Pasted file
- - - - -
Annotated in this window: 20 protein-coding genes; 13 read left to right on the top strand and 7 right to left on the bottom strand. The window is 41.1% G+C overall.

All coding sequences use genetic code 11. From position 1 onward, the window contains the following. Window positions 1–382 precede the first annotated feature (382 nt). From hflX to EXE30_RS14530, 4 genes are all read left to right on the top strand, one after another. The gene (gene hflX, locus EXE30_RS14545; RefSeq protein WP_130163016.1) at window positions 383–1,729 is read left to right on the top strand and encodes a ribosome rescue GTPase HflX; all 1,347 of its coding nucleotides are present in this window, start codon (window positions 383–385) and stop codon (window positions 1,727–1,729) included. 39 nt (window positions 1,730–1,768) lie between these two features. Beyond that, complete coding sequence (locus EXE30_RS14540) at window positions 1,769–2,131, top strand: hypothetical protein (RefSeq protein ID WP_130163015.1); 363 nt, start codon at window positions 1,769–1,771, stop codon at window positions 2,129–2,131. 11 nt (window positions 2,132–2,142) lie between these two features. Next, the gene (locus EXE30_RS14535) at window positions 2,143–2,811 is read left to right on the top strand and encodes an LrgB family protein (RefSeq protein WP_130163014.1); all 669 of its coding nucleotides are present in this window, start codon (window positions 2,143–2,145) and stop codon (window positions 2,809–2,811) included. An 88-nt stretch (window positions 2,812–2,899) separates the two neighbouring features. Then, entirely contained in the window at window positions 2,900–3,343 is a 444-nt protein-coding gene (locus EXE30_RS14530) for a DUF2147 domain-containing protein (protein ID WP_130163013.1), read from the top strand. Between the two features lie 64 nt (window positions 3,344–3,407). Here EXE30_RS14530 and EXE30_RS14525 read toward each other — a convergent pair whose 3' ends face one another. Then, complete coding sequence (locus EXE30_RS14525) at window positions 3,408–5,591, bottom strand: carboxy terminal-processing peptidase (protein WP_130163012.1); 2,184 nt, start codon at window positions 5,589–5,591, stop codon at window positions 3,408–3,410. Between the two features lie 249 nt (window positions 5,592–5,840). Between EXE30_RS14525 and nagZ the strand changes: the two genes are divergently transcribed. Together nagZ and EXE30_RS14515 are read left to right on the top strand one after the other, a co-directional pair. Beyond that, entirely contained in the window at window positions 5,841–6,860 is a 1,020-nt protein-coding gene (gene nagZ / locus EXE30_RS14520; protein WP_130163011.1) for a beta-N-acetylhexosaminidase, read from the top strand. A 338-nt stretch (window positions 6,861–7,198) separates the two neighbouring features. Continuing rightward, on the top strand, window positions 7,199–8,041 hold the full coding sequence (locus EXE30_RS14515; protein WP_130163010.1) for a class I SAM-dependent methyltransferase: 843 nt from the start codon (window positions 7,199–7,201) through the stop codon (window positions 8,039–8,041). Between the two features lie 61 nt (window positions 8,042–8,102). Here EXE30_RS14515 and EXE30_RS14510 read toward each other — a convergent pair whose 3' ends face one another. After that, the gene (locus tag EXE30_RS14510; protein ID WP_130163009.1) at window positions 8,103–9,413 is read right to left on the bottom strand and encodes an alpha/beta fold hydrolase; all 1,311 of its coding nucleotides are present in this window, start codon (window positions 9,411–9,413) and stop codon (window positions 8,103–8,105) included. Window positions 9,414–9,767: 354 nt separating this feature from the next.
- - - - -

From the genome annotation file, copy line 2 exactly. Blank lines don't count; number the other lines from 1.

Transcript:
All coding sequences use genetic code 11. From position 1 onward, the window contains the following. Window positions 1–382 precede the first annotated feature (382 nt). From hflX to EXE30_RS14530, 4 genes are all read left to right on the top strand, one after another. The gene (gene hflX, locus EXE30_RS14545; RefSeq protein WP_130163016.1) at window positions 383–1,729 is read left to right on the top strand and encodes a ribosome rescue GTPase HflX; all 1,347 of its coding nucleotides are present in this window, start codon (window positions 383–385) and stop codon (window positions 1,727–1,729) included. 39 nt (window positions 1,730–1,768) lie between these two features. Beyond that, complete coding sequence (locus EXE30_RS14540) at window positions 1,769–2,131, top strand: hypothetical protein (RefSeq protein ID WP_130163015.1); 363 nt, start codon at window positions 1,769–1,771, stop codon at window positions 2,129–2,131. 11 nt (window positions 2,132–2,142) lie between these two features. Next, the gene (locus EXE30_RS14535) at window positions 2,143–2,811 is read left to right on the top strand and encodes an LrgB family protein (RefSeq protein WP_130163014.1); all 669 of its coding nucleotides are present in this window, start codon (window positions 2,143–2,145) and stop codon (window positions 2,809–2,811) included. An 88-nt stretch (window positions 2,812–2,899) separates the two neighbouring features. Then, entirely contained in the window at window positions 2,900–3,343 is a 444-nt protein-coding gene (locus EXE30_RS14530) for a DUF2147 domain-containing protein (protein ID WP_130163013.1), read from the top strand. Between the two features lie 64 nt (window positions 3,344–3,407). Here EXE30_RS14530 and EXE30_RS14525 read toward each other — a convergent pair whose 3' ends face one another. Then, complete coding sequence (locus EXE30_RS14525) at window positions 3,408–5,591, bottom strand: carboxy terminal-processing peptidase (protein WP_130163012.1); 2,184 nt, start codon at window positions 5,589–5,591, stop codon at window positions 3,408–3,410. Between the two features lie 249 nt (window positions 5,592–5,840). Between EXE30_RS14525 and nagZ the strand changes: the two genes are divergently transcribed. Together nagZ and EXE30_RS14515 are read left to right on the top strand one after the other, a co-directional pair. Beyond that, entirely contained in the window at window positions 5,841–6,860 is a 1,020-nt protein-coding gene (gene nagZ / locus EXE30_RS14520; protein WP_130163011.1) for a beta-N-acetylhexosaminidase, read from the top strand. A 338-nt stretch (window positions 6,861–7,198) separates the two neighbouring features. Continuing rightward, on the top strand, window positions 7,199–8,041 hold the full coding sequence (locus EXE30_RS14515; protein WP_130163010.1) for a class I SAM-dependent methyltransferase: 843 nt from the start codon (window positions 7,199–7,201) through the stop codon (window positions 8,039–8,041). Between the two features lie 61 nt (window positions 8,042–8,102). Here EXE30_RS14515 and EXE30_RS14510 read toward each other — a convergent pair whose 3' ends face one another. After that, the gene (locus tag EXE30_RS14510; protein ID WP_130163009.1) at window positions 8,103–9,413 is read right to left on the bottom strand and encodes an alpha/beta fold hydrolase; all 1,311 of its coding nucleotides are present in this window, start codon (window positions 9,411–9,413) and stop codon (window positions 8,103–8,105) included. Window positions 9,414–9,767: 354 nt separating this feature from the next.